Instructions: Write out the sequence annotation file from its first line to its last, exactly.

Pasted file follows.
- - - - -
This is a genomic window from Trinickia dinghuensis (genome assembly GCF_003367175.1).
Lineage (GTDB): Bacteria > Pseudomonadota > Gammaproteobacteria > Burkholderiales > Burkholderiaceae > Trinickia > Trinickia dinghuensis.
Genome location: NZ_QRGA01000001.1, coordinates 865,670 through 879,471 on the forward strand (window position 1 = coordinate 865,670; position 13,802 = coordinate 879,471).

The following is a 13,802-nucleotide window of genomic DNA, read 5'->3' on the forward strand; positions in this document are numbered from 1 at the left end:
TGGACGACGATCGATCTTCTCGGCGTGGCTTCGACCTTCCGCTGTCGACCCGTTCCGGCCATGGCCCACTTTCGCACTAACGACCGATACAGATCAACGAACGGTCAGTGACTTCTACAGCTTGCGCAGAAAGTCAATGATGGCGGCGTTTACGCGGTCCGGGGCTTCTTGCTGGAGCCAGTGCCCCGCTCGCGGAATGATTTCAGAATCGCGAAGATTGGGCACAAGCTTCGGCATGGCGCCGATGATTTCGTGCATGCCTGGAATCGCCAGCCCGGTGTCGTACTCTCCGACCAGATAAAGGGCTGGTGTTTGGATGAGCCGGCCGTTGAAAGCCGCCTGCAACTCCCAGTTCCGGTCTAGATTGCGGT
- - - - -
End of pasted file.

This is a genomic window from Trinickia dinghuensis (genome assembly GCF_003367175.1).
Lineage (GTDB): Bacteria > Pseudomonadota > Gammaproteobacteria > Burkholderiales > Burkholderiaceae > Trinickia > Trinickia dinghuensis.
Genome location: NZ_QRGA01000001.1, coordinates 865,670 through 879,471 on the forward strand (window position 1 = coordinate 865,670; position 13,802 = coordinate 879,471).

The following is a 13,802-nucleotide window of genomic DNA, read 5'->3' on the forward strand; positions in this document are numbered from 1 at the left end:
TGGACGACGATCGATCTTCTCGGCGTGGCTTCGACCTTCCGCTGTCGACCCGTTCCGGCCATGGCCCACTTTCGCACTAACGACCGATACAGATCAACGAACGGTCAGTGACTTCTACAGCTTGCGCAGAAAGTCAATGATGGCGGCGTTTACGCGGTCCGGGGCTTCTTGCTGGAGCCAGTGCCCCGCTCGCGGAATGATTTCAGAATCGCGAAGATTGGGCACAAGCTTCGGCATGGCGCCGATGATTTCGTGCATGCCTGGAATCGCCAGCCCGGTGTCGTACTCTCCGACCAGATAAAGGGCTGGTGTTTGGATGAGCCGGCCGTTGAAAGCCGCCTGCAACTCCCAGTTCCGGTCTAGATTGCGGT